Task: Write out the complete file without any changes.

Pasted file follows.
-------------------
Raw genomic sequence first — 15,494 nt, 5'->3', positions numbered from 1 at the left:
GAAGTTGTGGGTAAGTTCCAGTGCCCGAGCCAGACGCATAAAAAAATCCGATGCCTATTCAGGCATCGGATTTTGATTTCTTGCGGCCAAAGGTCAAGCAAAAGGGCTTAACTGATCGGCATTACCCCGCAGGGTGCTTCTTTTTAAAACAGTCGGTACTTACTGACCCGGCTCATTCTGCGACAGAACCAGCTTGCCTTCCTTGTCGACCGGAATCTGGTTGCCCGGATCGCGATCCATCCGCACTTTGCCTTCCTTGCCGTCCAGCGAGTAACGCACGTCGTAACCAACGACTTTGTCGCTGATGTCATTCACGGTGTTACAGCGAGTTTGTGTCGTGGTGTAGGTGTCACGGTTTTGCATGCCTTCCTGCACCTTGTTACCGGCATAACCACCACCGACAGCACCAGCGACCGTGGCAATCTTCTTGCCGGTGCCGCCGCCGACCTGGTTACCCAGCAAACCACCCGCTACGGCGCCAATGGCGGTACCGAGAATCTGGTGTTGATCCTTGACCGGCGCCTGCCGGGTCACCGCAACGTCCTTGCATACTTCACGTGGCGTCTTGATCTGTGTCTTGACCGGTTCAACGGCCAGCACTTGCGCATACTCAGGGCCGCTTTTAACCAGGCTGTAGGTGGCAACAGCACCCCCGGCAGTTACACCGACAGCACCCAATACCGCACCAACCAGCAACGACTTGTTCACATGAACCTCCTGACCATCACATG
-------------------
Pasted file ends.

Raw genomic sequence first — 15,494 nt, 5'->3', positions numbered from 1 at the left:
GAAGTTGTGGGTAAGTTCCAGTGCCCGAGCCAGACGCATAAAAAAATCCGATGCCTATTCAGGCATCGGATTTTGATTTCTTGCGGCCAAAGGTCAAGCAAAAGGGCTTAACTGATCGGCATTACCCCGCAGGGTGCTTCTTTTTAAAACAGTCGGTACTTACTGACCCGGCTCATTCTGCGACAGAACCAGCTTGCCTTCCTTGTCGACCGGAATCTGGTTGCCCGGATCGCGATCCATCCGCACTTTGCCTTCCTTGCCGTCCAGCGAGTAACGCACGTCGTAACCAACGACTTTGTCGCTGATGTCATTCACGGTGTTACAGCGAGTTTGTGTCGTGGTGTAGGTGTCACGGTTTTGCATGCCTTCCTGCACCTTGTTACCGGCATAACCACCACCGACAGCACCAGCGACCGTGGCAATCTTCTTGCCGGTGCCGCCGCCGACCTGGTTACCCAGCAAACCACCCGCTACGGCGCCAATGGCGGTACCGAGAATCTGGTGTTGATCCTTGACCGGCGCCTGCCGGGTCACCGCAACGTCCTTGCATACTTCACGTGGCGTCTTGATCTGTGTCTTGACCGGTTCAACGGCCAGCACTTGCGCATACTCAGGGCCGCTTTTAACCAGGCTGTAGGTGGCAACAGCACCCCCGGCAGTTACACCGACAGCACCCAATACCGCACCAACCAGCAACGACTTGTTCACATGAACCTCCTGACCATCACATG